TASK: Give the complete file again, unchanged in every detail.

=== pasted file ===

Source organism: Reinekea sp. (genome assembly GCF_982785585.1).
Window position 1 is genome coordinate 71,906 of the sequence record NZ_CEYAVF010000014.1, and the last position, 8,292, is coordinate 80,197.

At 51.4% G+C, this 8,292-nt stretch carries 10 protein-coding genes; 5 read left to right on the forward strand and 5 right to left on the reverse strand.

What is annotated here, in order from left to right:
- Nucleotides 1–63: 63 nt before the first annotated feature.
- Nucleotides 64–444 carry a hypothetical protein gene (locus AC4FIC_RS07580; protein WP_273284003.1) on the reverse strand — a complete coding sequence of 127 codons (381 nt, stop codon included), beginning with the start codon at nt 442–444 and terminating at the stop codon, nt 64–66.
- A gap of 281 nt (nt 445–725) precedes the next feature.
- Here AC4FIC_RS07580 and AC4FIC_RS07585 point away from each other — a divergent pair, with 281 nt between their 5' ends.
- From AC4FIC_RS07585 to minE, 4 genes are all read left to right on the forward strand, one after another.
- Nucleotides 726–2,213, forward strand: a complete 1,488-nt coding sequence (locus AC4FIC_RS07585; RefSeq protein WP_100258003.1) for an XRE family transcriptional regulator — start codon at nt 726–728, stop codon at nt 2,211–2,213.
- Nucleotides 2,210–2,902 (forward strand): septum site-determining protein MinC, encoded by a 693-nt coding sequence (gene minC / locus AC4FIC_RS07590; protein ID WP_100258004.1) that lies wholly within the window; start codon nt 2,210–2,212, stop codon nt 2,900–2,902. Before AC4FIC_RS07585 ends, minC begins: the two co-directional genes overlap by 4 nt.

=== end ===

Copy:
Source organism: Reinekea sp. (genome assembly GCF_982785585.1).
Window position 1 is genome coordinate 71,906 of the sequence record NZ_CEYAVF010000014.1, and the last position, 8,292, is coordinate 80,197.

At 51.4% G+C, this 8,292-nt stretch carries 10 protein-coding genes; 5 read left to right on the forward strand and 5 right to left on the reverse strand.

What is annotated here, in order from left to right:
- Nucleotides 1–63: 63 nt before the first annotated feature.
- Nucleotides 64–444 carry a hypothetical protein gene (locus AC4FIC_RS07580; protein WP_273284003.1) on the reverse strand — a complete coding sequence of 127 codons (381 nt, stop codon included), beginning with the start codon at nt 442–444 and terminating at the stop codon, nt 64–66.
- A gap of 281 nt (nt 445–725) precedes the next feature.
- Here AC4FIC_RS07580 and AC4FIC_RS07585 point away from each other — a divergent pair, with 281 nt between their 5' ends.
- From AC4FIC_RS07585 to minE, 4 genes are all read left to right on the forward strand, one after another.
- Nucleotides 726–2,213, forward strand: a complete 1,488-nt coding sequence (locus AC4FIC_RS07585; RefSeq protein WP_100258003.1) for an XRE family transcriptional regulator — start codon at nt 726–728, stop codon at nt 2,211–2,213.
- Nucleotides 2,210–2,902 (forward strand): septum site-determining protein MinC, encoded by a 693-nt coding sequence (gene minC / locus AC4FIC_RS07590; protein ID WP_100258004.1) that lies wholly within the window; start codon nt 2,210–2,212, stop codon nt 2,900–2,902. Before AC4FIC_RS07585 ends, minC begins: the two co-directional genes overlap by 4 nt.